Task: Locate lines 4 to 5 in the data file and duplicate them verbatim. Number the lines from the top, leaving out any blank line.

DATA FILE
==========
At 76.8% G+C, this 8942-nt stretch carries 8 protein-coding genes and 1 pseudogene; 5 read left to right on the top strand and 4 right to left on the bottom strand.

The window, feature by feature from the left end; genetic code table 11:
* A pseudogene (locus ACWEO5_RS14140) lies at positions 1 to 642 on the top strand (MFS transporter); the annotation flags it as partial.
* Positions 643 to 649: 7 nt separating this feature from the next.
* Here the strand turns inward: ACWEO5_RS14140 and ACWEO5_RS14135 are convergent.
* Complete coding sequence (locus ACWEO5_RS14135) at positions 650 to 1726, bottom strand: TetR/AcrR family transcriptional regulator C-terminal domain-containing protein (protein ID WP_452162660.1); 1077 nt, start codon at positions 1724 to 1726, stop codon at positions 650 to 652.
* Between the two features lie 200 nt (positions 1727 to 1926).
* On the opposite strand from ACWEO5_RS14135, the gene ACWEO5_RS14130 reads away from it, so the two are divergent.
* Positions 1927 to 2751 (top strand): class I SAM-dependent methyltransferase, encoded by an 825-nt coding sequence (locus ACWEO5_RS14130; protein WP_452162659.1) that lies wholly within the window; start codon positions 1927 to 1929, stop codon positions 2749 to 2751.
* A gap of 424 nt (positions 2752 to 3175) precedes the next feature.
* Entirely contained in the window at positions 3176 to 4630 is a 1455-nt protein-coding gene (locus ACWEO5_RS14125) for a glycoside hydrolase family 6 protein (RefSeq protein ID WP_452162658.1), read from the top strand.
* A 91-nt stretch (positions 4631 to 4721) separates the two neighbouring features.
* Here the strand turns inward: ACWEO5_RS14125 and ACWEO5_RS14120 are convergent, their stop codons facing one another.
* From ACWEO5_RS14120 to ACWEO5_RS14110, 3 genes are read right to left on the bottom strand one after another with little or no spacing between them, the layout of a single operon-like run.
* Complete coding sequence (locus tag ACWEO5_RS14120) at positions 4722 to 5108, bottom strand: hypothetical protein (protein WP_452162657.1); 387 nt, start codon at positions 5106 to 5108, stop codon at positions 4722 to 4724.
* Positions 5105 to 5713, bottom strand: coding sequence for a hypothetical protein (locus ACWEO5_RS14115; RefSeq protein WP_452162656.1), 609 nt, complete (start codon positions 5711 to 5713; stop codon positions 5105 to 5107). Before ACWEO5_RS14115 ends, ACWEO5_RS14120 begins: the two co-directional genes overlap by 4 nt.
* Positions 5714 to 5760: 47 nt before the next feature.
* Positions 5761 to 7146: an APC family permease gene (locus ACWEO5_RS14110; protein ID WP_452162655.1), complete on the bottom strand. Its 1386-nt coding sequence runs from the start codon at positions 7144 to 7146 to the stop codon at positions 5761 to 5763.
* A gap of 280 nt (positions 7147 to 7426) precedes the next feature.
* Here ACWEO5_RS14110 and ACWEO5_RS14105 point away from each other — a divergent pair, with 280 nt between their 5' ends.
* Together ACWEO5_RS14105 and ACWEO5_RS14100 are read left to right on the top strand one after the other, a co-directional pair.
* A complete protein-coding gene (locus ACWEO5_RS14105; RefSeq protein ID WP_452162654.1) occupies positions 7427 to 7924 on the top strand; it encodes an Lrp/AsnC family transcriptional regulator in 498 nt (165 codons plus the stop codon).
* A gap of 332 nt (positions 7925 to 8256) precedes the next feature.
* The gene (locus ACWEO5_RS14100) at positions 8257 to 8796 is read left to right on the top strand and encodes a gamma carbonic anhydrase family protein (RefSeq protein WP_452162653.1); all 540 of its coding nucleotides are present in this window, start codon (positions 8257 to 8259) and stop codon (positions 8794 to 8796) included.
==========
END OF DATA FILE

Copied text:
* Positions 643 to 649: 7 nt separating this feature from the next.
* Here the strand turns inward: ACWEO5_RS14140 and ACWEO5_RS14135 are convergent.